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A SENSOR DEVICE worn around the
neck on a lanyard or the waist on a belt is
measuring everything NeuRA falls research
participants do for a week as part of a
remote monitoring program to capture an
unbiased picture of a person's gait.
NeuRA researcher officer Dr Matthew
Brodie says gait has previously only been
monitored in a controlled test setting where
people tend to walk like robots.
"What they do in the lab is their best
performance, it doesn't reflect what they do
at home. If you measure them for about a
week you can tell a lot of interesting things,"
Dr Brodie tells Australian Ageing Agenda.
Dr Brodie is responsible for the
ongoing development of an algorithm that
transforms the collected data into
"At the moment we have
broken what they do into three
components. You have the
quantity of their walking, which is
basically what a pedometer does.
But also we can do the quality of
their walking and the intensity of
their walking," he says.
With walking quantity, Brodie
says they are further looking at
the distribution of the steps, which can't
be done with a pedometer, and they are
finding that healthy people complete
more long walks.
"Healthier people will complete
some really long walks for several
minutes. Less healthy people
might have the same amount of
steps but they won't have those
really long walks."
The propensity to do longer
walks is a better indication
than just the number of steps
completed, he says.
"You need to monitor them
for about a week to pick that up
because there is no guarantee they are
going to do the same amount of walking
The algorithm can detect subtle changes
in a person's gait in their daily activity that
can't be seen by the naked eye, says Brodie.
"There's a lot of information buried in
there from a weeks' worth of walking."
The aim is to be able to intervene before
a person has a fall or the quality of their life
spirals out of control, he says.
Participants in all of NeuRA's falls studies
will wear a device for a week at the beginning
of their trial and followed up at intervals.
The method will be used on participants
in both the control and intervention groups. n
over with intervention and
control groups of 250 people
each. For two years, all
participants receive an iPad
and the information program,
which includes a weekly
factsheet, and take part in
Only the intervention group
gets the app and follows the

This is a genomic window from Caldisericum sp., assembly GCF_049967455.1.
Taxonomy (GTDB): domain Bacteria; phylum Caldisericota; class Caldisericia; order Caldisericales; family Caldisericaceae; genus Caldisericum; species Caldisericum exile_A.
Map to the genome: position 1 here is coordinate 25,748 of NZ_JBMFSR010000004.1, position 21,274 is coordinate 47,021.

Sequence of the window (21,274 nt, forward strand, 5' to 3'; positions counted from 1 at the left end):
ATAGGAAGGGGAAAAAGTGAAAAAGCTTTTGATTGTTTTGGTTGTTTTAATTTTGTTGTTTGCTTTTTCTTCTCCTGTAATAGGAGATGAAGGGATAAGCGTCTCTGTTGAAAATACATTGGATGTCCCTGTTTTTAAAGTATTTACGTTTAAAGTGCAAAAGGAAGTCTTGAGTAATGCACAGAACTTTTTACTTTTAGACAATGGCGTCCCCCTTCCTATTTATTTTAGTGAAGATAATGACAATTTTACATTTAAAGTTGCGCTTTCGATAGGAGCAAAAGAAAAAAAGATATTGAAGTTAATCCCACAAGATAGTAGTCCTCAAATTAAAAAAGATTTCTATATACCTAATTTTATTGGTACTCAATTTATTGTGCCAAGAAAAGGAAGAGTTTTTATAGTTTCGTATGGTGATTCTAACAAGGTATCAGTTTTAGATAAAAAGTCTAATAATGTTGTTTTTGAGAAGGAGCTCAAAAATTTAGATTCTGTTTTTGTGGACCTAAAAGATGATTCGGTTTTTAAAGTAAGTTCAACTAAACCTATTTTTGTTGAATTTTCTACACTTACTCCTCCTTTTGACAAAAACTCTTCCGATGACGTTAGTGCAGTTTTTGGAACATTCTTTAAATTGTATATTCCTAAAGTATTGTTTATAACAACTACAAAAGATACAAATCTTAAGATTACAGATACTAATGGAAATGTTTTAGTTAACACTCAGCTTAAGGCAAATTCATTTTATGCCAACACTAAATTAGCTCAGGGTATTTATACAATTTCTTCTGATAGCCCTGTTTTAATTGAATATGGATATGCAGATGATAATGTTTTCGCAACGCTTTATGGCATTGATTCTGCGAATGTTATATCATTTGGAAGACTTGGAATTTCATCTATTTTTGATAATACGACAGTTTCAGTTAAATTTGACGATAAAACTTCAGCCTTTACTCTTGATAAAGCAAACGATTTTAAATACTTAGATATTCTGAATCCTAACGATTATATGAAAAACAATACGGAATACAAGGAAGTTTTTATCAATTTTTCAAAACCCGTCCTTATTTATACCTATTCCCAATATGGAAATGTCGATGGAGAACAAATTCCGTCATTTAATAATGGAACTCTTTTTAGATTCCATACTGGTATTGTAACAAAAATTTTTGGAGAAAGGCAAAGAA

Delbaere says they will
take a baseline measurement
of each participant at the
beginning, return after a
month to ensure they haven't
changed the set up, then
follow up every six months.
"We are very confident that
it will improve balance but we
will have to wait and see if we
can reduce falls. It's always
difficult. It is the most difficult
outcome to have. One of the
other outcomes is whether we
can get people more active."
Cognition is also being
tested because the interaction
with the program could
improve executive function as
well, says Delbaere.
Weekly online questionnaires
will further measure quality of
life, fear of falling and physical
They are also using other
technology to monitor gait
over a week [see above].
Everything is being
measured and automatically
transmitted through the iPad
for two years, says Delbaere,
who adds the length of follow
up is longer than many studies.
"People will get a pop up
every week asking 'Did you fall
this week?' 'No, I didn't fall'
and that's it. They dont have
to fill in the questionnaire and
send it back. We hope it will
make it a lot easier."
If successful for balance
aims, the app could be released
in the market quickly as it
is already fully developed,
The first participant began in
early February and researchers
expect to begin analysing
the first 200 participants for
balance outcomes in early 2016.
The team is recruiting
participants throughout 2015.
They are ideally looking for
people who live within 20km of
NeuRA, which is in the Sydney
suburb of Randwick. n
Contact the research team on
02 9399 1888 or standingtall@
Making sense of the data measuring a person's gait over a week
Dr Matthew Brodie
www.australianageingagenda.com.au | 51
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